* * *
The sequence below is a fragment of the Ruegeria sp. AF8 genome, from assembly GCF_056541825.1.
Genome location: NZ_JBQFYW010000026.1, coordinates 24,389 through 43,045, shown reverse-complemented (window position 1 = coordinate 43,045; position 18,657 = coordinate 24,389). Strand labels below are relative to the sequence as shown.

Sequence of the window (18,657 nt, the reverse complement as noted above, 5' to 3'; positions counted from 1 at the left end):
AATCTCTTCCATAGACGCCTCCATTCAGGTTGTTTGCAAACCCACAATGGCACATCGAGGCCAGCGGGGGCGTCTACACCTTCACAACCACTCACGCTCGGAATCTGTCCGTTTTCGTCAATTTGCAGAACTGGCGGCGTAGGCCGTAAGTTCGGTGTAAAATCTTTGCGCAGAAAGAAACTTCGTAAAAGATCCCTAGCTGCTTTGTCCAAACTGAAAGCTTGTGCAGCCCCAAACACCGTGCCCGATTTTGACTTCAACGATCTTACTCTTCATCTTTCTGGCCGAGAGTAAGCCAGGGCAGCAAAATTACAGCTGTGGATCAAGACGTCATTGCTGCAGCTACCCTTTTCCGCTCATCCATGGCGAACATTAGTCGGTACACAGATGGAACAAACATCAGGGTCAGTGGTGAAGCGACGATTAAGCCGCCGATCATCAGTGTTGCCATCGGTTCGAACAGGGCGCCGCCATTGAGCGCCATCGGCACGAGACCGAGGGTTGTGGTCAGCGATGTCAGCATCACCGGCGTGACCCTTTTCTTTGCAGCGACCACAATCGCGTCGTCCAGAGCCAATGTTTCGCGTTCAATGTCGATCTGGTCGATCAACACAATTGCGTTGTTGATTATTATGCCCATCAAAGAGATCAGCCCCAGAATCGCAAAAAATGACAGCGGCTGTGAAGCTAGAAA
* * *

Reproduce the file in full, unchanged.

The sequence below is a fragment of the Ruegeria sp. AF8 genome, from assembly GCF_056541825.1.
Genome location: NZ_JBQFYW010000026.1, coordinates 24,389 through 43,045, shown reverse-complemented (window position 1 = coordinate 43,045; position 18,657 = coordinate 24,389). Strand labels below are relative to the sequence as shown.

Sequence of the window (18,657 nt, the reverse complement as noted above, 5' to 3'; positions counted from 1 at the left end):
AATCTCTTCCATAGACGCCTCCATTCAGGTTGTTTGCAAACCCACAATGGCACATCGAGGCCAGCGGGGGCGTCTACACCTTCACAACCACTCACGCTCGGAATCTGTCCGTTTTCGTCAATTTGCAGAACTGGCGGCGTAGGCCGTAAGTTCGGTGTAAAATCTTTGCGCAGAAAGAAACTTCGTAAAAGATCCCTAGCTGCTTTGTCCAAACTGAAAGCTTGTGCAGCCCCAAACACCGTGCCCGATTTTGACTTCAACGATCTTACTCTTCATCTTTCTGGCCGAGAGTAAGCCAGGGCAGCAAAATTACAGCTGTGGATCAAGACGTCATTGCTGCAGCTACCCTTTTCCGCTCATCCATGGCGAACATTAGTCGGTACACAGATGGAACAAACATCAGGGTCAGTGGTGAAGCGACGATTAAGCCGCCGATCATCAGTGTTGCCATCGGTTCGAACAGGGCGCCGCCATTGAGCGCCATCGGCACGAGACCGAGGGTTGTGGTCAGCGATGTCAGCATCACCGGCGTGACCCTTTTCTTTGCAGCGACCACAATCGCGTCGTCCAGAGCCAATGTTTCGCGTTCAATGTCGATCTGGTCGATCAACACAATTGCGTTGTTGATTATTATGCCCATCAAAGAGATCAGCCCCAGAATCGCAAAAAATGACAGCGGCTGTGAAGCTAGAAA